One of the not-so-fun side effects of aging is inevitable loss of strength and mobility. This is due in part to the natural loss of muscle that occurs over the years known as sarcopenia. To slow the process, the best thing you can do is stay active and exercise regularly. However, researchers at the Japan Geriatrics Society say something as simple as drinking a cup of coffee might help, too.
In a study published in the August 2021 issue of Geriatrics and Gerontology International, researchers examined over 6,000 people in Japan age 45 to 74 and found that those who drank coffee had a higher skeletal muscle mass and stronger grip strength than those who drank no coffee. The more coffee a person drank, the better they fared on these markers. The differences were small—women who drank three or more cups of coffee a day had 0.5 percent higher skeletal muscle mass than those who drank no coffee. Considering that women, on average, lose 0.4 percent of their skeletal muscle mass per year, the researchers argue that this data suggests that coffee has a preventative impact on age-related muscle loss.
Keep in mind that this data is from just one study. “[The] evidence is limited, and so more quality studies will need to be made,” says Ryan Balmes, DPT, a board-certified orthopedic and sports physical therapist and spokesperson for the American Physical Therapy Association. “What can be done now based on solid evidence is regular exercise.”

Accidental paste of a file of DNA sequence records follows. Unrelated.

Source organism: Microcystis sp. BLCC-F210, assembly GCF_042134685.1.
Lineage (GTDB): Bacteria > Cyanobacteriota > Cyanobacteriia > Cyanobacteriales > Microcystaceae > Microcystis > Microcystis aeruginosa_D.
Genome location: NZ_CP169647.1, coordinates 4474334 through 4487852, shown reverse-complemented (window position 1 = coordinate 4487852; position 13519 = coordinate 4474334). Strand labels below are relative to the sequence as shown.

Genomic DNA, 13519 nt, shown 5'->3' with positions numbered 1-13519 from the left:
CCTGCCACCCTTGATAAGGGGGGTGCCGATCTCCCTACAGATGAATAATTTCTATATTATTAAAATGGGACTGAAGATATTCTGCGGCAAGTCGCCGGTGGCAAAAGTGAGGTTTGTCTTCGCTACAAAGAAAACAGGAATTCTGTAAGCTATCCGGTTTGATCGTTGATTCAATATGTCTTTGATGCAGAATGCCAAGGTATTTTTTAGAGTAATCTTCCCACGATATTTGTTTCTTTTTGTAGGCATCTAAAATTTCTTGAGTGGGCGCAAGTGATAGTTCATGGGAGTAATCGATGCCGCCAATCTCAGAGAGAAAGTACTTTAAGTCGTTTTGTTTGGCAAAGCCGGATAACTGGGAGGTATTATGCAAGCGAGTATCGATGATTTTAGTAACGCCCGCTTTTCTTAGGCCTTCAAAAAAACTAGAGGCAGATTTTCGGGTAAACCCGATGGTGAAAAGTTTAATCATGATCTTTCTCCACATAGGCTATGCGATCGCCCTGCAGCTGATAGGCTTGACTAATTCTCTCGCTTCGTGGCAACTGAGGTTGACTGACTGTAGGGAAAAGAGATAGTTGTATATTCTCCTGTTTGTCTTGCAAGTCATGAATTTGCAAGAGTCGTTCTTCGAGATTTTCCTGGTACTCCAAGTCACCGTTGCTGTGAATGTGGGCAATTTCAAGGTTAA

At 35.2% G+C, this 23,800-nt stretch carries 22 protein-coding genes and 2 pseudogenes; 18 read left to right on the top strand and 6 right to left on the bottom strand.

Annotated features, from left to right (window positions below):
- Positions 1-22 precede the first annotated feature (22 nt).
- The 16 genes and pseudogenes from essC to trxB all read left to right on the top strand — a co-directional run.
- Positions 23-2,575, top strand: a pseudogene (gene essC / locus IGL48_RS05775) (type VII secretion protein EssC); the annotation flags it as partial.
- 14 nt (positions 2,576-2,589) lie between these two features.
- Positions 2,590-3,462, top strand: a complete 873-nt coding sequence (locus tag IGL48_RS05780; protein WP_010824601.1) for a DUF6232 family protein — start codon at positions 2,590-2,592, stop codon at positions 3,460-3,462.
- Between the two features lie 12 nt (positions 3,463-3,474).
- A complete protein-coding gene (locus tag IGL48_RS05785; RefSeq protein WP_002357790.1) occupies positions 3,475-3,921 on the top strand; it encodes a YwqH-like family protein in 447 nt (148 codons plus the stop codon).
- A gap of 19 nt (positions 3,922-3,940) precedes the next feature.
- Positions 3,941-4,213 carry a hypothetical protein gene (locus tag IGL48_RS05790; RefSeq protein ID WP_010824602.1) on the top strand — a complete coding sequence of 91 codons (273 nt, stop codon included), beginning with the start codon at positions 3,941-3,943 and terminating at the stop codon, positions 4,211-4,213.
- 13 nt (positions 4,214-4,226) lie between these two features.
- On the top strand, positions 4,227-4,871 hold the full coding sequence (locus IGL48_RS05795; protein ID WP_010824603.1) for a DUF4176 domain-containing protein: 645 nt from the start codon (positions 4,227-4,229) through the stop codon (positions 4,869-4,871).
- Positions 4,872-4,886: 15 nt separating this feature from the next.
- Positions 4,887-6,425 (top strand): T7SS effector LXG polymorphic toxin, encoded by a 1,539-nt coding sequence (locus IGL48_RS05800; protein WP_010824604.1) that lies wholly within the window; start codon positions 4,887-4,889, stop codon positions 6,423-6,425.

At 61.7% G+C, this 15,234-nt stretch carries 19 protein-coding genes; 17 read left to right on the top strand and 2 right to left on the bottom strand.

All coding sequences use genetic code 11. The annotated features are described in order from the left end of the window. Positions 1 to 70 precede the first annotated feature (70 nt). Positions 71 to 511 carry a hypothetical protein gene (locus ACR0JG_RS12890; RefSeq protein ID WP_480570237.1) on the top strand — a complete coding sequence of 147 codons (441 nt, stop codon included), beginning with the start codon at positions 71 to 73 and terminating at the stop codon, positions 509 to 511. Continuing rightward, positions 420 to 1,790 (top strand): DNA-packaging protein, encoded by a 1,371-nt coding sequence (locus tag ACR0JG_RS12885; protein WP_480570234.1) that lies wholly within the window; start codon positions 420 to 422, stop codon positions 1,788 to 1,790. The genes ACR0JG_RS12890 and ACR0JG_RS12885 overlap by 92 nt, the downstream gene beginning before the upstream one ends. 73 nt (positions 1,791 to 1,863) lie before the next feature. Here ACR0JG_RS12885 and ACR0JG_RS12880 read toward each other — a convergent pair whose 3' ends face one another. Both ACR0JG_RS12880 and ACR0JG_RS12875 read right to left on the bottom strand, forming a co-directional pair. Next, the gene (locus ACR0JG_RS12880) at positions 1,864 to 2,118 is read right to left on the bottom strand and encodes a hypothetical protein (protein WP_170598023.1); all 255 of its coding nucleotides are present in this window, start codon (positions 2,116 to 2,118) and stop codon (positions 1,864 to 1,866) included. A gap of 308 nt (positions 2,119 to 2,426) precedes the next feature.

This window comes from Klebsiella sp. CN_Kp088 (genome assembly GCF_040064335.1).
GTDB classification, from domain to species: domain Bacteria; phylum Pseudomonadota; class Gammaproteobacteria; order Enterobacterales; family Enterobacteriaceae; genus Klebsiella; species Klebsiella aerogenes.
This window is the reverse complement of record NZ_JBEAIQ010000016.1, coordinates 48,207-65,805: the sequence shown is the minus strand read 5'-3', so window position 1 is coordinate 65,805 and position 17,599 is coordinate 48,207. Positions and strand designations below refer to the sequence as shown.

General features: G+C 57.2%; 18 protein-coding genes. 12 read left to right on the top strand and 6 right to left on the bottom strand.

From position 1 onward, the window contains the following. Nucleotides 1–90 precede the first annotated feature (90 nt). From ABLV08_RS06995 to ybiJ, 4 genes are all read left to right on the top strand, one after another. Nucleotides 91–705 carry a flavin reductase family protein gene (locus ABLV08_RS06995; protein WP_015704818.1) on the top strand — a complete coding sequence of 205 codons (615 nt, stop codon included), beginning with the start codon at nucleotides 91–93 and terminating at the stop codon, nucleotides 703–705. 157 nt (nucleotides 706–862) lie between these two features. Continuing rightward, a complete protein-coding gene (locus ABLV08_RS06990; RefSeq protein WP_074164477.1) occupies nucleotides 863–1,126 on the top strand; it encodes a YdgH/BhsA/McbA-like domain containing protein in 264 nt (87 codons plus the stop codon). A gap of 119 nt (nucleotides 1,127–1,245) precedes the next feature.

Exercise has been long studied for its ability to hinder age-related muscle loss. “More specifically, resistance exercise can help muscle maintain or grow muscle mass through the lifespan,” says Dr. Balmes.
Sarah C. Smith PT, DPT, a board-certified physical therapist and geriatric specialist, says that delaying age-related muscle loss through measures like exercise can have a great impact on quality of life and personal safety.
“When we lose muscle mass it can become more difficult to complete tasks like getting out of a chair, climbing stairs, and walking,” says Dr. Smith. “This can snowball into inactivity, slower movements, loss of balance, falls, and frailty.”
If coffee is as beneficial as this study suggests, drinking it certainly won’t hurt. The study didn’t indicate the caffeine levels of the coffee the participants drank or if some of the individuals drank coffee with milk and-or sugar, which Dr. Smith says could negatively impact the benefits of drinking coffee. But remember: “Coffee alone should not replace physical activity and a healthy diet in managing age-related muscle loss,” says Dr. Smith.
Learn more about the benefits of coffee from a dietitian:
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